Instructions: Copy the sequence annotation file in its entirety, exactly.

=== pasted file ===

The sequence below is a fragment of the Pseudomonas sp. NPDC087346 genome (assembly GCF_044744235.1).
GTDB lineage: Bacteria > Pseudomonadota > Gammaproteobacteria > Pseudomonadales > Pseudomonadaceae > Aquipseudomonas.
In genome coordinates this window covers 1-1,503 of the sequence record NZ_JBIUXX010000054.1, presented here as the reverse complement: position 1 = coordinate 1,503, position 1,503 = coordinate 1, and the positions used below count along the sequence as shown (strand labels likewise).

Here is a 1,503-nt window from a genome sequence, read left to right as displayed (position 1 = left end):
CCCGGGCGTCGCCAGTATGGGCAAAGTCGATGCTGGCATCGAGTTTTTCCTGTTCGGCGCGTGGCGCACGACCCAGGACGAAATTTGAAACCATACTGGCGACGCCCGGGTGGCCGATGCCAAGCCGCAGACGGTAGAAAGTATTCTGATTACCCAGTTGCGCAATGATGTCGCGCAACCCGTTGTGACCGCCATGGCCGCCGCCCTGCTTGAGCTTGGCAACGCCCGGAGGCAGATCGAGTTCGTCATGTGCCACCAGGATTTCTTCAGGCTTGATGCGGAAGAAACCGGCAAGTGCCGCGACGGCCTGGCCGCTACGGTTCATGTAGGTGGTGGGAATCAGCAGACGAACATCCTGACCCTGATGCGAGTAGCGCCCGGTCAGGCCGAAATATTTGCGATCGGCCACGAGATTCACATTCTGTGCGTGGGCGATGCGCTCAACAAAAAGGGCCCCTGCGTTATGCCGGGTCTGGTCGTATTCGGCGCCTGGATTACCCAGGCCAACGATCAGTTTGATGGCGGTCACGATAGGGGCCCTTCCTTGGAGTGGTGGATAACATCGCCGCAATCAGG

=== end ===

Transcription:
The sequence below is a fragment of the Pseudomonas sp. NPDC087346 genome (assembly GCF_044744235.1).
GTDB lineage: Bacteria > Pseudomonadota > Gammaproteobacteria > Pseudomonadales > Pseudomonadaceae > Aquipseudomonas.
In genome coordinates this window covers 1-1,503 of the sequence record NZ_JBIUXX010000054.1, presented here as the reverse complement: position 1 = coordinate 1,503, position 1,503 = coordinate 1, and the positions used below count along the sequence as shown (strand labels likewise).

Here is a 1,503-nt window from a genome sequence, read left to right as displayed (position 1 = left end):
CCCGGGCGTCGCCAGTATGGGCAAAGTCGATGCTGGCATCGAGTTTTTCCTGTTCGGCGCGTGGCGCACGACCCAGGACGAAATTTGAAACCATACTGGCGACGCCCGGGTGGCCGATGCCAAGCCGCAGACGGTAGAAAGTATTCTGATTACCCAGTTGCGCAATGATGTCGCGCAACCCGTTGTGACCGCCATGGCCGCCGCCCTGCTTGAGCTTGGCAACGCCCGGAGGCAGATCGAGTTCGTCATGTGCCACCAGGATTTCTTCAGGCTTGATGCGGAAGAAACCGGCAAGTGCCGCGACGGCCTGGCCGCTACGGTTCATGTAGGTGGTGGGAATCAGCAGACGAACATCCTGACCCTGATGCGAGTAGCGCCCGGTCAGGCCGAAATATTTGCGATCGGCCACGAGATTCACATTCTGTGCGTGGGCGATGCGCTCAACAAAAAGGGCCCCTGCGTTATGCCGGGTCTGGTCGTATTCGGCGCCTGGATTACCCAGGCCAACGATCAGTTTGATGGCGGTCACGATAGGGGCCCTTCCTTGGAGTGGTGGATAACATCGCCGCAATCAGG